Do people fear happiness?
Jovana Balanovic 24 May 2013
One of the basic beliefs of contemporary Western culture is that pursuing personal happiness is among the highest values guiding individuals’ lives.
Happiness is also one of the most important topics in psychology today. Both clinical psychologists and social psychologists have made it their business to understand what makes people happy.
Two Victoria University of Wellington researchers, Mohsen Joshanloo from the Centre for Applied Cross-cultural Research and Dan Weijers from the School of Philosophy have recently published their findings on whether all cultures want to be happy in the same way.
They challenged the assumption that happiness is considered a top priority in all cultures. Happiness may be highly valued in the West, but other cultures may not hold the same perspective.
The research was inspired by Mohsen Joshanloo’s experiences with some cultures where there is a belief that too much happiness can lead to negative consequences. He noted some common sayings in some cultures such as “Crying comes after laughing” and “Let’s hope nothing bad happens on a good day.”
Inspired by this, the researchers conducted a pilot study and found that some other cultures also hold a less idolised view of happiness. Islamic countries, for instance, have two kinds of happiness—the happiness in this life and the happiness in the afterlife. So being overly happy in this life may signify unhappiness for the afterlife.
Another example is the beliefs held by Taoist cultures that hold a ‘ying and yang’ perspective. Their beliefs of happiness may be that – if you are too happy now, unhappiness may be waiting around the corner as life ‘balances itself out.’
Although there is a lot of variation between cultural specific views of happiness and its consequences, the research notes a common thread: that there is a general fear of, or adversion to, happiness or a desire to avoid too much happiness.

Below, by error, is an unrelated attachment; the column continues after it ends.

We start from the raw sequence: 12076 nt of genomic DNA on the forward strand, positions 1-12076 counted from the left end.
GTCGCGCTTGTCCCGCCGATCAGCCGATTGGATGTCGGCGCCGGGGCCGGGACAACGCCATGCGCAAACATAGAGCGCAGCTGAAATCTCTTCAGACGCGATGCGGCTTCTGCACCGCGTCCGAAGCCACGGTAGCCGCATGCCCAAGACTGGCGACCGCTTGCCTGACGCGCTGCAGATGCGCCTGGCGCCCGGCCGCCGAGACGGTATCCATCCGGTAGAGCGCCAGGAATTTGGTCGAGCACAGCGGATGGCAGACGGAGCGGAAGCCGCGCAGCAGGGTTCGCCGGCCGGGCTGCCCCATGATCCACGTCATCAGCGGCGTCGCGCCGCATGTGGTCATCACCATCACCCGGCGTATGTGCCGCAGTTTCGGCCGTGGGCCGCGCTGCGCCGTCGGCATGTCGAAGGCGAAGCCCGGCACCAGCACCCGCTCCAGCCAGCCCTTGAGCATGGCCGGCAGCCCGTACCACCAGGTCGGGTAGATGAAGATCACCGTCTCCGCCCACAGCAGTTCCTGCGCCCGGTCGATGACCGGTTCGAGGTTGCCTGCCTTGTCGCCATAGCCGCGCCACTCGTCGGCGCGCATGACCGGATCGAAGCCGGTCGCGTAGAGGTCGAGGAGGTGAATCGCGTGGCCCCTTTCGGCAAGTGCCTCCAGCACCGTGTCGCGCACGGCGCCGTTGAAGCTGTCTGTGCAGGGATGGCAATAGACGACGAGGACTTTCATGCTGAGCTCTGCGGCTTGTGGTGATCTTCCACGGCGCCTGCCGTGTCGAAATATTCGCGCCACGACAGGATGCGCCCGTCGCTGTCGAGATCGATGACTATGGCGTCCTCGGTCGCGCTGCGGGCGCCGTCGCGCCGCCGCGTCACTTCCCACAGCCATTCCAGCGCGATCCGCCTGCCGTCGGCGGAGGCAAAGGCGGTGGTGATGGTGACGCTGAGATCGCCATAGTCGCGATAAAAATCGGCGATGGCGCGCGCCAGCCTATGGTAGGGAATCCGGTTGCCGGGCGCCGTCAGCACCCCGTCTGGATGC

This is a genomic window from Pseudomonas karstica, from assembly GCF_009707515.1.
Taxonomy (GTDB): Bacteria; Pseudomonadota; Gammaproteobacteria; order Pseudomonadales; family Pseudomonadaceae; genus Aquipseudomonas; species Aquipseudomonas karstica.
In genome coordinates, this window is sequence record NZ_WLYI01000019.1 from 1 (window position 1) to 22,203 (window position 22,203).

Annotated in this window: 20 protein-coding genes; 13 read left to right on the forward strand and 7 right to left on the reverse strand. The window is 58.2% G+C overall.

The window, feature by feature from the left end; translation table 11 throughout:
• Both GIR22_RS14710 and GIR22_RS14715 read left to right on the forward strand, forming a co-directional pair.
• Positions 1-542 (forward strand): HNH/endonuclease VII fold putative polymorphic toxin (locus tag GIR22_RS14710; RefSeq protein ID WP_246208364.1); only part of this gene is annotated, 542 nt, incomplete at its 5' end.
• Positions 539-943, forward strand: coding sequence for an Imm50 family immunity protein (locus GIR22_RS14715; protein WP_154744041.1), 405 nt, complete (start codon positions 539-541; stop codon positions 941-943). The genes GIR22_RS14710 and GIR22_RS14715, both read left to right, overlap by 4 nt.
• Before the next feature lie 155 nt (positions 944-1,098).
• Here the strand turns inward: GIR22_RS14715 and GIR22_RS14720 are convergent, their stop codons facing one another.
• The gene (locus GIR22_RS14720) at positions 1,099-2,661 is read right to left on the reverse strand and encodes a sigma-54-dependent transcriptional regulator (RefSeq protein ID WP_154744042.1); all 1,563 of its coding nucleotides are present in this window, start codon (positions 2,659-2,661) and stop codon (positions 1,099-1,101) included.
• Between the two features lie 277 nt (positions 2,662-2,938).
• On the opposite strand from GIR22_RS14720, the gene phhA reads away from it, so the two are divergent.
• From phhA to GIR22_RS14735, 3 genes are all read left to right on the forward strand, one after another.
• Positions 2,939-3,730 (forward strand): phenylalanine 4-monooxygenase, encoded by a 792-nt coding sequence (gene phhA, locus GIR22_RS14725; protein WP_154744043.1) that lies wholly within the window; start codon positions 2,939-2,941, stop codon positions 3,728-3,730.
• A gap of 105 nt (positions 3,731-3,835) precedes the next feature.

Based on this pilot study, Joshanloo devised a measure that specifically looked at this ‘Fear of Happiness’ concept that has not been directly looked at in psychology. This measure was administered over 14 countries and found to be particularly reliable and effective at capturing this new phenomenon.
The ‘Fear of Happiness’ measure fits well with other already established concepts in psychology. For instance, those individuals who score high in ‘Fear of Happiness’ are also more likely to dampen their positive emotions and moods.
On the cultural level, those countries that are more cynical, conformist and hierarchical have higher rates of fear of happiness. Importantly, on both the cultural and individual scale, high levels of ‘Fear of Happiness’ are associated with a somewhat lower life satisfaction.
So what do these findings show? Firstly they challenge the current psychological explanations for why countries vary in their levels of happiness. Maybe it’s not only national wealth or autonomy but a completely different perspective of happiness.
Secondly, it can possibly inform us why certain cultures have different perspective on certain practical activities such as drinking or partying. Perhaps these are associated with excessive happiness, and so are frowned upon by some individuals in some cultures.
On the whole, we need to open ourselves to the possibility of culturally specific meanings of happiness and the beliefs around it.
For more information, you can read Mohsen Joshanloo and Dan Weijers’ research here: ‘Aversion to happiness across cultures: A review of where and why people are adverse to happiness’.
You can also read 13 of Psychology’s Newest and Coolest Ideas in Psychology Today where ‘Fear of happiness’ features as number 11.
Image credit:Bruce Rosenstein